This paper investigates bias in coverage between Western and Arab media on Twitter after the November 2015 Beirut and Paris terror attacks. Using two Twitter datasets covering each attack, we investigate how Western and Arab media differed in coverage bias, sympathy bias, and resulting information propagation. We crowdsourced sympathy and sentiment labels for 2,390 tweets across four languages (English, Arabic, French, German), built a regression model to characterize sympathy, and thereafter trained a deep convolutional neural network to predict sympathy. Key findings show: (a) both events were disproportionately covered (b) Western media exhibited less sympathy, where each media coverage was more sympathetic towards the country affected in their respective region (c) Sympathy predictions supported ground truth analysis that Western media was less sympathetic than Arab media (d) Sympathetic tweets do not spread any further. We discuss our results in light of global news flow, Twitter affordances, and public perception impact.

  • El Ali, A., Stratmann, T., Park, S., Schöning, J., Heuten, W. & Boll, S. (2018). Measuring, Understanding, and Classifying News Media Sympathy on Twitter after Crisis Events. To be published in Proc. CHI '18. Montréal, Canada. pdf bib
    @inproceedings{Elali2018,
      title = {Measuring, Understanding, and Classifying News Media Sympathy on Twitter after Crisis Events},
      author = {Abdallah El Ali and Tim C Stratmann and Souneil Park and Johannes Sch{\"o}ning and Wilko Heuten and Susanne CJ Boll},
      booktitle = {Proceedings of the International Conference on Human Factors in Computing Systems 2018},
      series = {CHI '18},
      year = {2018},
      location = {Montreal, Canada},
      pages = {#-#},
      url = {https://doi.org/10.1145/3173574.3174130}
      }
       



  • Face2Emoji

    Face2Emoji, emoji, crowdsourcing, emotion recognition, facial expression, input, keyboard, text entry

Face2Emoji

2016-2017

One way to indicate nonverbal cues is by sending emoji (e.g., 😂 ), which requires users to make a selection from large lists. Given the growing number of emojis, this can incur user frustration, and instead we propose Face2Emoji, where we use a user's facial emotional expression to filter out the relevant set of emoji by emotion category. To validate our method, we crowdsourced 15,155 emoji to emotion labels across 308 website visitors, and found that our 202 tested emojis can indeed be classified into seven basic (including Neutral) emotion categories. To recognize facial emotional expressions, we use deep convolutional neural networks, where early experiments show an overall accuracy of 65% on the FER-2013 dataset. We discuss our future research on Face2Emoji, addressing how to improve our model performance, what type of usability test to run with users, and what measures best capture the usefulness and playfulness of our system.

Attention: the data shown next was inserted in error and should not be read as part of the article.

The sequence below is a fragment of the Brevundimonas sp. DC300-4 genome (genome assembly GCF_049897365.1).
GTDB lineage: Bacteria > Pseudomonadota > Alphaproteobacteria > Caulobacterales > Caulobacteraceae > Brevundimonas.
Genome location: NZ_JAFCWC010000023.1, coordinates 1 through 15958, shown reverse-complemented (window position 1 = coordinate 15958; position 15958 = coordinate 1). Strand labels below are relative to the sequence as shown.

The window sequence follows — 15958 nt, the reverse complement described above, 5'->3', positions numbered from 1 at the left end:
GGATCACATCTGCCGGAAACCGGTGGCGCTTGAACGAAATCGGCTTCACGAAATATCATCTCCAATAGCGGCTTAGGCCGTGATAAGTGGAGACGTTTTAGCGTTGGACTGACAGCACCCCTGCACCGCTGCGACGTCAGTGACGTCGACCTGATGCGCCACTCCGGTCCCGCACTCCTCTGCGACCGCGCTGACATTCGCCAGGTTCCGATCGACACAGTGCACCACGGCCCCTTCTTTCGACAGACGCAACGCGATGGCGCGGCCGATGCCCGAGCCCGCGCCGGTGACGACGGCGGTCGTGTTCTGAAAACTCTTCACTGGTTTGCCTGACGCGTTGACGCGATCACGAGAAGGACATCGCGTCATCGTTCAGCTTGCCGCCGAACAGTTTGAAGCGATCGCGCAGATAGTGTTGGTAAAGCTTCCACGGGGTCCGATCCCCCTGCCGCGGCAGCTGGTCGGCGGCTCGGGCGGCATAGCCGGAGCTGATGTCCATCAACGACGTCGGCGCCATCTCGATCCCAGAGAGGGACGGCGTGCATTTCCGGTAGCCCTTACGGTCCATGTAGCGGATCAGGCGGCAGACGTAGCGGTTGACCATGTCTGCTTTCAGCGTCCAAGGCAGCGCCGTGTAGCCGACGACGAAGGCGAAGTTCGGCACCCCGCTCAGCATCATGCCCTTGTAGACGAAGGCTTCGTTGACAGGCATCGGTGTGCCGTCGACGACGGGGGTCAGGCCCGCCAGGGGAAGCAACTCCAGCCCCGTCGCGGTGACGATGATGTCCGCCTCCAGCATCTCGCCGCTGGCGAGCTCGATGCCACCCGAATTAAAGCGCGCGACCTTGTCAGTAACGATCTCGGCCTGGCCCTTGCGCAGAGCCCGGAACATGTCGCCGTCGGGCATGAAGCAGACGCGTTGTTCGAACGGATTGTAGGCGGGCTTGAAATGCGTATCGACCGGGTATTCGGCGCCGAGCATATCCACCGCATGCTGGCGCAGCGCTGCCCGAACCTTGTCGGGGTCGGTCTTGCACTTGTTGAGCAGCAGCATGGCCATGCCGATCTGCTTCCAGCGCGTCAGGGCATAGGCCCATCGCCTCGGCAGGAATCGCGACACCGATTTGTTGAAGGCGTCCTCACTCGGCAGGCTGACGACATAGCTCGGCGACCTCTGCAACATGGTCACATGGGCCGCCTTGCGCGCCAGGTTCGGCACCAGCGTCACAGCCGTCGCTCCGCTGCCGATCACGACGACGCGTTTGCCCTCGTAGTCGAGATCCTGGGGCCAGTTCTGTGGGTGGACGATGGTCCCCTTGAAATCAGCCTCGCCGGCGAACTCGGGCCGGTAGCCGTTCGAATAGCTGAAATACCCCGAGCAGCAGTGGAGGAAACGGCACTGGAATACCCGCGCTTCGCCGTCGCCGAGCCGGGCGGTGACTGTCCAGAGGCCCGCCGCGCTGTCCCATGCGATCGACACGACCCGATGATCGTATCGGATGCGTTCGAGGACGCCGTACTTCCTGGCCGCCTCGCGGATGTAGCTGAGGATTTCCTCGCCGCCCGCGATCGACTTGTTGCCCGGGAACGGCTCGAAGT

• El Ali, A., Wallbaum, T., Wasmann, M., Heuten, W. & Boll, S. (2017). Face2Emoji: Using Facial Emotional Expressions to Filter Emojis. In Proc. CHI '17 EA. Denver, CO, USA. pdf doi bib
    @inproceedings{ElAli:2017:FUF:3027063.3053086,
                 author = {El Ali, Abdallah and Wallbaum, Torben and Wasmann, Merlin and Heuten, Wilko and Boll, Susanne CJ},
                 title = {Face2Emoji: Using Facial Emotional Expressions to Filter Emojis},
                 booktitle = {Proceedings of the 2017 CHI Conference Extended Abstracts on Human Factors in Computing Systems},
                 series = {CHI EA '17},
                 year = {2017},
                 isbn = {978-1-4503-4656-6},
                 location = {Denver, Colorado, USA},
                 pages = {1577--1584},
                 numpages = {8},
                 url = {http://doi.acm.org/10.1145/3027063.3053086},
                 doi = {10.1145/3027063.3053086},
                 acmid = {3053086},
                 publisher = {ACM},
                 address = {New York, NY, USA},
                 keywords = {crowdsourcing, emoji, emotion recognition, face2emoji, facial expression, input, keyboard, text entry},
               }
             



  • Wayfinding Strategies

    HCI4D, ICT4D, Lebanon, navigation, wayfinding, mapping services, giving directions, addressing, strategies

HCI4D Wayfinding Strategies

2015-2016

While HCI for development (HCI4D) research has typically focused on technological practices of poor and low-literate communities, little research has addressed how technology literate individuals living in a poor infrastructure environment use technology. Our work fills this gap by focusing on Lebanon, a country with longstanding political instability, and the wayfinding issues there stemming from missing street signs and names, a poor road infrastructure, and a non-standardized addressing system. We examine the relationship between technology literate individuals' navigation and direction giving strategies and their usage of current digital navigation aids. Drawing on an interview study (N=12) and a web survey (N=85), our findings show that while these individuals rely on mapping services and WhatsApp's share location feature to aid wayfinding, many technical and cultural problems persist that are currently resolved through social querying.